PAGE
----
Copyright © 2011 Heather King

The Giving of Courage

 And let us consider how we may spur one another on toward love and good deeds, not giving up meeting together, as some are in the habit of doing,
but encouraging one another—and all the more as you see the Day approaching.
Hebrews 20:24-25 

My sweet baby girl is my cheerleader.  I finish putting the clothes in the dryer and she claps her hands excitedly for me.  I change her diaper; she shouts yay!  yay!  and applauds with enthusiasm.   I drop the last of her toys into the basket and she does a happy dance and showers me with praise.  When I slide the last puzzle piece into place with her, she cheers and shouts.  If you spent the tiniest bit of time in my home, you’d think I won an Olympic medal every hour all day long because my “crowd goes wild” just that often.  My little crowd of one tiny, joyful cheerleader.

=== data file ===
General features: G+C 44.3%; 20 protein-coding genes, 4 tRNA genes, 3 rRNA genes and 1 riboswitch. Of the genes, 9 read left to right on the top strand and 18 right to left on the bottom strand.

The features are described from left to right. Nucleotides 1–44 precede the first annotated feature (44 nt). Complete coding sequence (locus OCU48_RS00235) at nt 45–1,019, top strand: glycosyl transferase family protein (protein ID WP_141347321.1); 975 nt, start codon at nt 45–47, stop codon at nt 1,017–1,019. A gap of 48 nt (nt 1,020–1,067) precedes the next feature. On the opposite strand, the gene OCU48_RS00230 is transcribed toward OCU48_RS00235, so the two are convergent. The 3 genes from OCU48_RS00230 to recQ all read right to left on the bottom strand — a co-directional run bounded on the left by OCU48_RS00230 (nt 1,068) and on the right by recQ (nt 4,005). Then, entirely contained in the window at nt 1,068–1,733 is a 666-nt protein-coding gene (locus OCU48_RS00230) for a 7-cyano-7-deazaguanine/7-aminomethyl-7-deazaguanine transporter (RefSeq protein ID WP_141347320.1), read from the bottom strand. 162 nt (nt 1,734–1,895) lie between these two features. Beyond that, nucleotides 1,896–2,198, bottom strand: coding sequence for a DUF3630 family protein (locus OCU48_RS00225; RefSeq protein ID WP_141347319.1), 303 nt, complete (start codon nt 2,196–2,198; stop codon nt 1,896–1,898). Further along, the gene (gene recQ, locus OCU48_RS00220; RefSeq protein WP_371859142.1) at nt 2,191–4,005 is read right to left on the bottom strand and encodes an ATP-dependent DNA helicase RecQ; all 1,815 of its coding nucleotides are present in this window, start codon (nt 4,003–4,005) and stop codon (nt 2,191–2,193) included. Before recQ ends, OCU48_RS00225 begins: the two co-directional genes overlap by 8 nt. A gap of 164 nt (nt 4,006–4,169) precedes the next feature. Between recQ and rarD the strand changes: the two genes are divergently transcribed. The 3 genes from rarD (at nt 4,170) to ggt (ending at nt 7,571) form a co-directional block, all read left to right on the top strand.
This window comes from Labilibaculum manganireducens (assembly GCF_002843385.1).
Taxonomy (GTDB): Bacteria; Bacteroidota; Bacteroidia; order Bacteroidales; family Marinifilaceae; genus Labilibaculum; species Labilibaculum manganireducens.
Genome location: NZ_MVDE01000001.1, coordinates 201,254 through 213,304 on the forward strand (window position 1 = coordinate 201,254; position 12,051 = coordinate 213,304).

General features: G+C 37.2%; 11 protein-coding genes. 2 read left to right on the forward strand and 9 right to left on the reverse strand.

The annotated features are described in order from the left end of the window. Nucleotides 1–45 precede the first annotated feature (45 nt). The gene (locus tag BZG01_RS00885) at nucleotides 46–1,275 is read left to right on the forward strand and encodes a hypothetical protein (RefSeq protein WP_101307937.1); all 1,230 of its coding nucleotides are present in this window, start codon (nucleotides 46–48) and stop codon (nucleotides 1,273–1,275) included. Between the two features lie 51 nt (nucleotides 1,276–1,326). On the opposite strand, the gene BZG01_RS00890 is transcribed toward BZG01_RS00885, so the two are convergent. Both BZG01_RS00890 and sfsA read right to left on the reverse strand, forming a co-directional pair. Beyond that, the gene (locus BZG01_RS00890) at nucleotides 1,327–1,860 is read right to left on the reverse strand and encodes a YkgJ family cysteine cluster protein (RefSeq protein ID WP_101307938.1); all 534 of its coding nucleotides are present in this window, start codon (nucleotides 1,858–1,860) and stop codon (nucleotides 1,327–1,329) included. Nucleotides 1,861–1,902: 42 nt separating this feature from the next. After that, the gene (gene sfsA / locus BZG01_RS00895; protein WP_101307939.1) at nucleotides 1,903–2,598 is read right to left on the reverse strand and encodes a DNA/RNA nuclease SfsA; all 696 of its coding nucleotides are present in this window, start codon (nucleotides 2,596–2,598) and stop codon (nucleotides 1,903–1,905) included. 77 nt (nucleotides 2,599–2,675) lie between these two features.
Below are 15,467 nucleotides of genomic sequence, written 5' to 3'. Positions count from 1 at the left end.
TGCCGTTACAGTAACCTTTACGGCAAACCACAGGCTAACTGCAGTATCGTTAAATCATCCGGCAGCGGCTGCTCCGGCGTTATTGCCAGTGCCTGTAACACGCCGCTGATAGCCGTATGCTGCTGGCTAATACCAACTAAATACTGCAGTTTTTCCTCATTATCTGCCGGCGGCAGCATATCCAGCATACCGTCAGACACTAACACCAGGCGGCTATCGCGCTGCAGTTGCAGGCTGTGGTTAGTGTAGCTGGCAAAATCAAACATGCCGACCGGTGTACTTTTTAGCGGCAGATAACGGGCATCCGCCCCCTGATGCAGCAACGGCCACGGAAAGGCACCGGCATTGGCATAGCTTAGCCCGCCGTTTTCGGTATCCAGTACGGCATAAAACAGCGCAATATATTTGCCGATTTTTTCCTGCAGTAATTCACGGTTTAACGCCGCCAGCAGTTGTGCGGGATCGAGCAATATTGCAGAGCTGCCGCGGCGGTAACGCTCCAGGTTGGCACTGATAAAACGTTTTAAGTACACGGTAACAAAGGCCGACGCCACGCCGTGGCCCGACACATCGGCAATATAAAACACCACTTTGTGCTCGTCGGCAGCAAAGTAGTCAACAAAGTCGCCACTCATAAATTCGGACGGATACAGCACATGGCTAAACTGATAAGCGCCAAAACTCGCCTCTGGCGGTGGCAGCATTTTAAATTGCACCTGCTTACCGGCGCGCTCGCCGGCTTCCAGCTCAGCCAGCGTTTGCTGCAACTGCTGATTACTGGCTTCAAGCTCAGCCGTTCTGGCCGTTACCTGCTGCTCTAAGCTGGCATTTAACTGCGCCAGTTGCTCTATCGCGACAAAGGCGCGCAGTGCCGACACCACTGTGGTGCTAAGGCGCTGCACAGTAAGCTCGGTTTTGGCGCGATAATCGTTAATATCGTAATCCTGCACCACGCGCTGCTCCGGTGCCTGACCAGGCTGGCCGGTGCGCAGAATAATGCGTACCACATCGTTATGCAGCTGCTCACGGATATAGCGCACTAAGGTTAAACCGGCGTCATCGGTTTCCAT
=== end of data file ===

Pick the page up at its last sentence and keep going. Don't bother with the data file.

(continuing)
Has someone been a cheerleader for you before? 

You sit tired in the pew at church after the rush of Sunday morning preparation, but you made it and all your children sit next to you with clean clothes on.  Small victories.  Then a comforting hand reaches across your shoulder and a friend tells you, “Great job.  You’re such a great mom.”

You push your cart through the grocery store and try to efficiently and frugally shop all while monitoring the arms and legs of your various  kids and periodically reminding them to use “inside voices,” when an unknown woman whispers to you, “Your children are so well-behaved.”

You pour yourself out into the ministry you know God has called you to and yet there are those moments and days when you wonder if it really matters, if it does any good, if anybody is blessed by it, if it’s worth the time and effort you spend on it.  Then, you sort through the bills after collecting your mail and find buried in there a card from a friend, a note of appreciation and thanks, a prayer, a verse.

You’ve been struggling.  Life is hard.  You don’t know what decisions to make.  You’re hurting and overwhelmed.  Then an email arrives and a friend says, “I’m praying for you.”